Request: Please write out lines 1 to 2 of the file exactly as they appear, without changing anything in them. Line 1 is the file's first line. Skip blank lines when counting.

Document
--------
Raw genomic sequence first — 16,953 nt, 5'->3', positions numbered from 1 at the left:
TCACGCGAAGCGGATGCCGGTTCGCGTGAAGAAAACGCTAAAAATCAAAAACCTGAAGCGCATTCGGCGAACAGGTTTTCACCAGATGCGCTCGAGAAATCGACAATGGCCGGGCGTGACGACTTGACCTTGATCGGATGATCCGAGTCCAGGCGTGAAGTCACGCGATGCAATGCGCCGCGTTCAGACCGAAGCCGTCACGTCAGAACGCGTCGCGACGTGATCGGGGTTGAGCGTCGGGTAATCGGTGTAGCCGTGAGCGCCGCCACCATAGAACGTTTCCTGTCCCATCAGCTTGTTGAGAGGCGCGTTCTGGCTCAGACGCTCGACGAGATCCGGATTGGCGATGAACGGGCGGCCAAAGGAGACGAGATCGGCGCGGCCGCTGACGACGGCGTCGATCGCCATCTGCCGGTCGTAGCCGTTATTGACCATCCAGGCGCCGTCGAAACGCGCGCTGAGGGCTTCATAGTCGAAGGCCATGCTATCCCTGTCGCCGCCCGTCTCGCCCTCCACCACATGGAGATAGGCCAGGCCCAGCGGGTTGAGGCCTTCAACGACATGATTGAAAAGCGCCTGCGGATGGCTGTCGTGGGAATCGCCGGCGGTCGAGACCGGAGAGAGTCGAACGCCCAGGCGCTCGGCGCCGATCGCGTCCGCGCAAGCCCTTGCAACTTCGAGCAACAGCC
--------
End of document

Raw genomic sequence first — 16,953 nt, 5'->3', positions numbered from 1 at the left:
TCACGCGAAGCGGATGCCGGTTCGCGTGAAGAAAACGCTAAAAATCAAAAACCTGAAGCGCATTCGGCGAACAGGTTTTCACCAGATGCGCTCGAGAAATCGACAATGGCCGGGCGTGACGACTTGACCTTGATCGGATGATCCGAGTCCAGGCGTGAAGTCACGCGATGCAATGCGCCGCGTTCAGACCGAAGCCGTCACGTCAGAACGCGTCGCGACGTGATCGGGGTTGAGCGTCGGGTAATCGGTGTAGCCGTGAGCGCCGCCACCATAGAACGTTTCCTGTCCCATCAGCTTGTTGAGAGGCGCGTTCTGGCTCAGACGCTCGACGAGATCCGGATTGGCGATGAACGGGCGGCCAAAGGAGACGAGATCGGCGCGGCCGCTGACGACGGCGTCGATCGCCATCTGCCGGTCGTAGCCGTTATTGACCATCCAGGCGCCGTCGAAACGCGCGCTGAGGGCTTCATAGTCGAAGGCCATGCTATCCCTGTCGCCGCCCGTCTCGCCCTCCACCACATGGAGATAGGCCAGGCCCAGCGGGTTGAGGCCTTCAACGACATGATTGAAAAGCGCCTGCGGATGGCTGTCGTGGGAATCGCCGGCGGTCGAGACCGGAGAGAGTCGAACGCCCAGGCGCTCGGCGCCGATCGCGTCCGCGCAAGCCCTTGCAACTTCGAGCAACAGCC